It was mid-afternoon before I had any more action. All day long we had been watching the pools resident carp population going berserk on any free bait we threw in. Even on a man-made lake such as this seeing the individual clouds of mud pepper the surface as hundreds of carp hovered up anything food. It was during one of these fits of carp frenzy that I a big grey tail broke the surface of the water. I hardly had enough time to state it was heading for my bait when the rod tip buckled round and the buzzer sang the alarm.
What I think sturgeon lack in cunning they certainly make up for with shear power. Before I had chance to wind down the free spool it was off. I was just glad it was only us fishing in the area as this warrior of a fish smashed around the margins turning both our swims chocolate brown.
Eventually I got it under control and into the net. It lookedto be a good fish. However it wasn't until we go it onto the matt and out of the net that something became evident. It looked suspiciously like Andy's first fish. A small but distinctive cut on the front dorsal fin was the main clue. But on the scales it weighed exactly the same. The weird thing was with this recapture was that when Andy hooked it first thing it fought like a wet sack and after only circling once went straight in the net. Whereas when I hooked it, it went ape. After realising it was the same fish it dawned on us both that we now had the same PB on the same fish!
Two days later I had myself a very early start and nipped over to fish a lake I haven't fished on in well over a year. I've been hearing reports that the tench had woken up and I seemed the right time to check and see what was going on. I arrived shortly after first light and found only one other angler already there. With practically all the lake free I was a bit spoilt for choice, but soon enough I settled onto a nice reed lined swim with the wind moving across it.
On most places my tench fishing is centred around ground bait, on this lake though I have had more luck fishing maggots in the past and so my attack was based on previous experience. To cut a long story short it was not an easy morning. Although the small resident perch of this lake seemed rather enamoured by my bait I struggled to find the tench. It wasn't until I deliberately increased my casting/feeding that I managed to hook into a small but excited male.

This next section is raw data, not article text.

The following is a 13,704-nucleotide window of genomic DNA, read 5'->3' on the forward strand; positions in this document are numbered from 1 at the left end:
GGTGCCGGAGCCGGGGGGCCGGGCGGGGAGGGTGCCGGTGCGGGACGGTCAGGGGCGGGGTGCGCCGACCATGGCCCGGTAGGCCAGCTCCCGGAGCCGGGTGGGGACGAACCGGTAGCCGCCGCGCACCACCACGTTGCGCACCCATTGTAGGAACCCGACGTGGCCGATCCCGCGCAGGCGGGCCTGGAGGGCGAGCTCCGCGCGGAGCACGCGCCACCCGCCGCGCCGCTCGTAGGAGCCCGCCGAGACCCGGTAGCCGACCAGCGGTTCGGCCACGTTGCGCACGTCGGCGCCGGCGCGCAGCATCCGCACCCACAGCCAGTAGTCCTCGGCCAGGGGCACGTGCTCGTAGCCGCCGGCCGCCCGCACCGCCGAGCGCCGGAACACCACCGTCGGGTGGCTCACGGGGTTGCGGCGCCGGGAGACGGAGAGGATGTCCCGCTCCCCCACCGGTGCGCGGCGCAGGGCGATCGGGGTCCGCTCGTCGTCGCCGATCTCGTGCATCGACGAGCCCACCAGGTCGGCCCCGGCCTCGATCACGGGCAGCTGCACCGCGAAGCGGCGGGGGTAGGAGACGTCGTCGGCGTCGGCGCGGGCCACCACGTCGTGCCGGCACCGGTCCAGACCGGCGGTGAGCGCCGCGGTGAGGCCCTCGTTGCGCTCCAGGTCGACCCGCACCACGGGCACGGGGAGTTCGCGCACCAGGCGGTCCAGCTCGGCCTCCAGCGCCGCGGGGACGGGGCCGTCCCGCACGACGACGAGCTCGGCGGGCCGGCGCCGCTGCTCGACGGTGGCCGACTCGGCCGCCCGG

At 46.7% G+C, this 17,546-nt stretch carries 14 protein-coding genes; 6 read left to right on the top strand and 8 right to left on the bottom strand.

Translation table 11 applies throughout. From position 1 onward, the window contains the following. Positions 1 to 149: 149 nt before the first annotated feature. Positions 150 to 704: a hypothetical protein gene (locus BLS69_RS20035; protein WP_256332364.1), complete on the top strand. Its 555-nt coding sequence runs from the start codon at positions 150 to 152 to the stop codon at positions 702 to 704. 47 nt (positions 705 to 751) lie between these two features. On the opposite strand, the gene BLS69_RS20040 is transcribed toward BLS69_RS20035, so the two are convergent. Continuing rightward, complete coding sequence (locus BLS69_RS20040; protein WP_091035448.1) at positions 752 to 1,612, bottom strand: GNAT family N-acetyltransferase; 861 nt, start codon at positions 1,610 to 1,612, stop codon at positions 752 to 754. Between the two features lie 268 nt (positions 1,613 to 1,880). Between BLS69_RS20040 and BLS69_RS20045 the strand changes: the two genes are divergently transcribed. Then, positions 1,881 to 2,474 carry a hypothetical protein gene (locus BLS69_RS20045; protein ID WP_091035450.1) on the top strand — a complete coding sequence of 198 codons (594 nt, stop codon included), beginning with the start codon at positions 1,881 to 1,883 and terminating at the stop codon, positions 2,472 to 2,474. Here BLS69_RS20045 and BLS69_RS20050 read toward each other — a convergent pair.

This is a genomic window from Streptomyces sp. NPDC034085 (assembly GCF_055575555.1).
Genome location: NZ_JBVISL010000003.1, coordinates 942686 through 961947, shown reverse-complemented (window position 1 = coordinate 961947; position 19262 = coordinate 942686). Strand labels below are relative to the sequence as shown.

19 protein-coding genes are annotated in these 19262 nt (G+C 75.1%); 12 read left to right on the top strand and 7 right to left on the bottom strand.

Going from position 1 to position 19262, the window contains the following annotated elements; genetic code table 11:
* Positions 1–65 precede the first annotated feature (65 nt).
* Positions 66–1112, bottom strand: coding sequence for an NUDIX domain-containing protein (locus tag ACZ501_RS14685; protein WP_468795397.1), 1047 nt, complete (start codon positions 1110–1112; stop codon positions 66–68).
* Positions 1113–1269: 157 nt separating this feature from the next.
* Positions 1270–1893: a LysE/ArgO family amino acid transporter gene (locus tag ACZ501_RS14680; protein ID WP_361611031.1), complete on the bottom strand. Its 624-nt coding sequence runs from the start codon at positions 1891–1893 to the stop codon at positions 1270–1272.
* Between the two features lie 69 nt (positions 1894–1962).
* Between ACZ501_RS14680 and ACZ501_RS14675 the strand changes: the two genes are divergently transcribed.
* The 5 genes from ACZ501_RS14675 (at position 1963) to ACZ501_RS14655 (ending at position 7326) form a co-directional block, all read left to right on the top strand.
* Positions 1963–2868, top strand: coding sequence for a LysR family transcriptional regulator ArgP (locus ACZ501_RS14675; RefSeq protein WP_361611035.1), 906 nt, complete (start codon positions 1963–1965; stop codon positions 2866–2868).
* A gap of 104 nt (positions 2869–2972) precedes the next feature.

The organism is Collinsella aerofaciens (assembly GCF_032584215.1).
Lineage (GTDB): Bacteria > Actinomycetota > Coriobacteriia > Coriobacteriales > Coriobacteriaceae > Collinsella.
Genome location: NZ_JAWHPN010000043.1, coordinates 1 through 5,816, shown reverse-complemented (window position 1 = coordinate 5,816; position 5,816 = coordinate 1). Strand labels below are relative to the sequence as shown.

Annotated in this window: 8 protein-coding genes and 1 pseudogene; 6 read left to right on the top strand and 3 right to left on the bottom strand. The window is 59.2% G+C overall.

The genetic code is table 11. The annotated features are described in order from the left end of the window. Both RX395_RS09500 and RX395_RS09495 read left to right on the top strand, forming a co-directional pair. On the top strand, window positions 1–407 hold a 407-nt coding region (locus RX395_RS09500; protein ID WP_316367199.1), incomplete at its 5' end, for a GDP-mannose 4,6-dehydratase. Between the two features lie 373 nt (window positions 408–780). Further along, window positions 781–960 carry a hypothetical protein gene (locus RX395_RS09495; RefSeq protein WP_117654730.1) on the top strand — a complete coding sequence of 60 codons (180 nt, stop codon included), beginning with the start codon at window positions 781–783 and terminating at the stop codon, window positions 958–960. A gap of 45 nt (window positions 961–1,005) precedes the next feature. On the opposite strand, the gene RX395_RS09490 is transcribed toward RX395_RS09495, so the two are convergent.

Seeing the upped feed rate seemed to have garnered a response I continued in the same vain until finally I hooked a bigger fish. This one ran me ragged diving into every possible bit of weed within thirty feet of my swim. For a heart stopping moment it did get pretty well weeded up. But by keeping the tension on it I gradually persuaded it out and into my waiting net. Given the clear water of this venue the colour of this chunky six pounder looked amazing and certainly made all the effort it took to catch her worthwhile.
Even though the fish was in spanking condition one thing is a bit of a worry. The missing section of tail looked very fresh and worryingly like a bite or tear. There was even evidence of scratches on the other side of the wrist in the fishes scales. Unluckily this pool sits adjacent to another water coarse that is certain to have otters prowling its banks and although I've only just gone back and can't be sure, there seems a chance there may be something else after these stunning tench other than anglers.